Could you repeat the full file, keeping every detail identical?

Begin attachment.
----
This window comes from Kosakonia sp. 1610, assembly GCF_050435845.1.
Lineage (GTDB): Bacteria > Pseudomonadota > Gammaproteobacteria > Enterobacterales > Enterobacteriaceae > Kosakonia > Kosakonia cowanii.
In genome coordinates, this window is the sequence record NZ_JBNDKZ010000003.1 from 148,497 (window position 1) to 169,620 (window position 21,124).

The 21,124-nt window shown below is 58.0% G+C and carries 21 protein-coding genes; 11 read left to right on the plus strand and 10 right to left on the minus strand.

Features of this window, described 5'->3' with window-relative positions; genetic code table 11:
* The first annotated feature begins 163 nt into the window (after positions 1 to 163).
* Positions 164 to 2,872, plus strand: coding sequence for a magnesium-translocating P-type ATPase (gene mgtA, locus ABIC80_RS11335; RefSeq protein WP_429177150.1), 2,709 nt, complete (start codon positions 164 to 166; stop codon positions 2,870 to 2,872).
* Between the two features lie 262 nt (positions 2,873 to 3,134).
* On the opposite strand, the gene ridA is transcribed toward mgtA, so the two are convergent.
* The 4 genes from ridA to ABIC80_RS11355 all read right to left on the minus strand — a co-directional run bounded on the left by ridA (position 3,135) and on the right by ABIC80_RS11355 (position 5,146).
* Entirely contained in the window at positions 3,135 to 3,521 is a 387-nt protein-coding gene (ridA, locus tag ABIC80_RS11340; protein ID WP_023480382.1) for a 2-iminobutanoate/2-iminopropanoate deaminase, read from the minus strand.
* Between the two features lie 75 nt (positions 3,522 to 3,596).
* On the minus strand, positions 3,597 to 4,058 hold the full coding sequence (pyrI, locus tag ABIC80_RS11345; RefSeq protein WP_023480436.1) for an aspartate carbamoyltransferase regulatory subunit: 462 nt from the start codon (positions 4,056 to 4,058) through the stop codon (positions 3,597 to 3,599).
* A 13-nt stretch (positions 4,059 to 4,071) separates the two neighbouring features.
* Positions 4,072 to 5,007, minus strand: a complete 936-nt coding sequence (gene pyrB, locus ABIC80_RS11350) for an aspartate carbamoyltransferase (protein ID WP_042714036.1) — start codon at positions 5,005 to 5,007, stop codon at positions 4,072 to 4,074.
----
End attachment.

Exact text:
This window comes from Kosakonia sp. 1610, assembly GCF_050435845.1.
Lineage (GTDB): Bacteria > Pseudomonadota > Gammaproteobacteria > Enterobacterales > Enterobacteriaceae > Kosakonia > Kosakonia cowanii.
In genome coordinates, this window is the sequence record NZ_JBNDKZ010000003.1 from 148,497 (window position 1) to 169,620 (window position 21,124).

The 21,124-nt window shown below is 58.0% G+C and carries 21 protein-coding genes; 11 read left to right on the plus strand and 10 right to left on the minus strand.

Features of this window, described 5'->3' with window-relative positions; genetic code table 11:
* The first annotated feature begins 163 nt into the window (after positions 1 to 163).
* Positions 164 to 2,872, plus strand: coding sequence for a magnesium-translocating P-type ATPase (gene mgtA, locus ABIC80_RS11335; RefSeq protein WP_429177150.1), 2,709 nt, complete (start codon positions 164 to 166; stop codon positions 2,870 to 2,872).
* Between the two features lie 262 nt (positions 2,873 to 3,134).
* On the opposite strand, the gene ridA is transcribed toward mgtA, so the two are convergent.
* The 4 genes from ridA to ABIC80_RS11355 all read right to left on the minus strand — a co-directional run bounded on the left by ridA (position 3,135) and on the right by ABIC80_RS11355 (position 5,146).
* Entirely contained in the window at positions 3,135 to 3,521 is a 387-nt protein-coding gene (ridA, locus tag ABIC80_RS11340; protein ID WP_023480382.1) for a 2-iminobutanoate/2-iminopropanoate deaminase, read from the minus strand.
* Between the two features lie 75 nt (positions 3,522 to 3,596).
* On the minus strand, positions 3,597 to 4,058 hold the full coding sequence (pyrI, locus tag ABIC80_RS11345; RefSeq protein WP_023480436.1) for an aspartate carbamoyltransferase regulatory subunit: 462 nt from the start codon (positions 4,056 to 4,058) through the stop codon (positions 3,597 to 3,599).
* A 13-nt stretch (positions 4,059 to 4,071) separates the two neighbouring features.
* Positions 4,072 to 5,007, minus strand: a complete 936-nt coding sequence (gene pyrB, locus ABIC80_RS11350) for an aspartate carbamoyltransferase (protein ID WP_042714036.1) — start codon at positions 5,005 to 5,007, stop codon at positions 4,072 to 4,074.